Finally, we tested spatial memory capabilities by investigating the ability to remember a place where a treat was hidden during consecutive training trials. Sequential reduction of cookie size and thereby odor cues trained mice to use a memory strategy in preference to olfaction. Both groups performed equally well during initial trials with no significant differences found (n = 9 each group, p>0.05, Student’s t-test). At trial 7, both groups found the cookie showing no significant difference, suggesting that olfaction is not impaired in Panx1−/− mice (Fig. 5D, Panx1+/+ = 64±21 s, Panx1−/− = 45±10 s, P = 0.45). Finally, the cookie was removed to challenge the animals’ capability to remember the previously trained location. Panx1+/+ mice remembered significantly better where the treat was hidden (Fig. 5E; path-length to correct location: Panx1+/+, 8.4±1.3 cm; Panx1−/−, 12.4±1.3 cm, P = 0.02). WT mice walking moved less and spent more time searching near the correct (former) cookie location (Movie S1). However, Panx1−/− mice were not memory-deficient: they were capable of remembering, to some extent the previous training trials, as their mean path-length to the former location of the cookie (Panx1−/−, 12.4±1.3 cm) was significantly lower compared to untrained littermates (Panx1+/+: 18.7±1.5 cm, P<0.001, Student’s t-test). This test suggests that Panx1−/− mice are memory-impaired but not memory-deficient.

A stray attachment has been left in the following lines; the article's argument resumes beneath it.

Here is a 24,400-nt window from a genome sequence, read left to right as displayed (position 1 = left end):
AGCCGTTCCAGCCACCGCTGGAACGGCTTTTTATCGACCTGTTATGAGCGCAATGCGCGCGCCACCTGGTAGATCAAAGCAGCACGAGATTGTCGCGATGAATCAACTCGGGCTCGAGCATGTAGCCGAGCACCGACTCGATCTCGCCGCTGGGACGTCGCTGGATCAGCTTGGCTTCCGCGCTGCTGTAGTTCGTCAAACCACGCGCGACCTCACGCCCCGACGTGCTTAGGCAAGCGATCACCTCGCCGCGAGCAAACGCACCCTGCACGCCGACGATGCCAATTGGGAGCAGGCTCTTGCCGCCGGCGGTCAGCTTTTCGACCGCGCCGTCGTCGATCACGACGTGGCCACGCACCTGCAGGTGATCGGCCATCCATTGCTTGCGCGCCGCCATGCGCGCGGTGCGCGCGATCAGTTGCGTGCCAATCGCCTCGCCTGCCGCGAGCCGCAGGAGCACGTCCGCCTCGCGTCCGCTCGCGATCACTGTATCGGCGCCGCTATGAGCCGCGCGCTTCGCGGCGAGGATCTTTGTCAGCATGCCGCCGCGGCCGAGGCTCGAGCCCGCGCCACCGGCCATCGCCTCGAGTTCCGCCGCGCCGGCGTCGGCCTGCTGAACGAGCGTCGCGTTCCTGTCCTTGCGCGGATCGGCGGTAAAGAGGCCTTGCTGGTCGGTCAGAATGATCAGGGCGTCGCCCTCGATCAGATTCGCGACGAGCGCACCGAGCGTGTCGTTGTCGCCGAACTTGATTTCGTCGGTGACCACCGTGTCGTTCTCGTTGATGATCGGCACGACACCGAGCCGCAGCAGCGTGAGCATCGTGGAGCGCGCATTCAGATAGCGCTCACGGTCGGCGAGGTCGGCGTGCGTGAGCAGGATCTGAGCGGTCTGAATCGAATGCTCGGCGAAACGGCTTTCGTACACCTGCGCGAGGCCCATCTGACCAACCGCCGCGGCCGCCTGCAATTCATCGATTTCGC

Figure 5. Behavioral dysfunctions of Panx1−/− mice.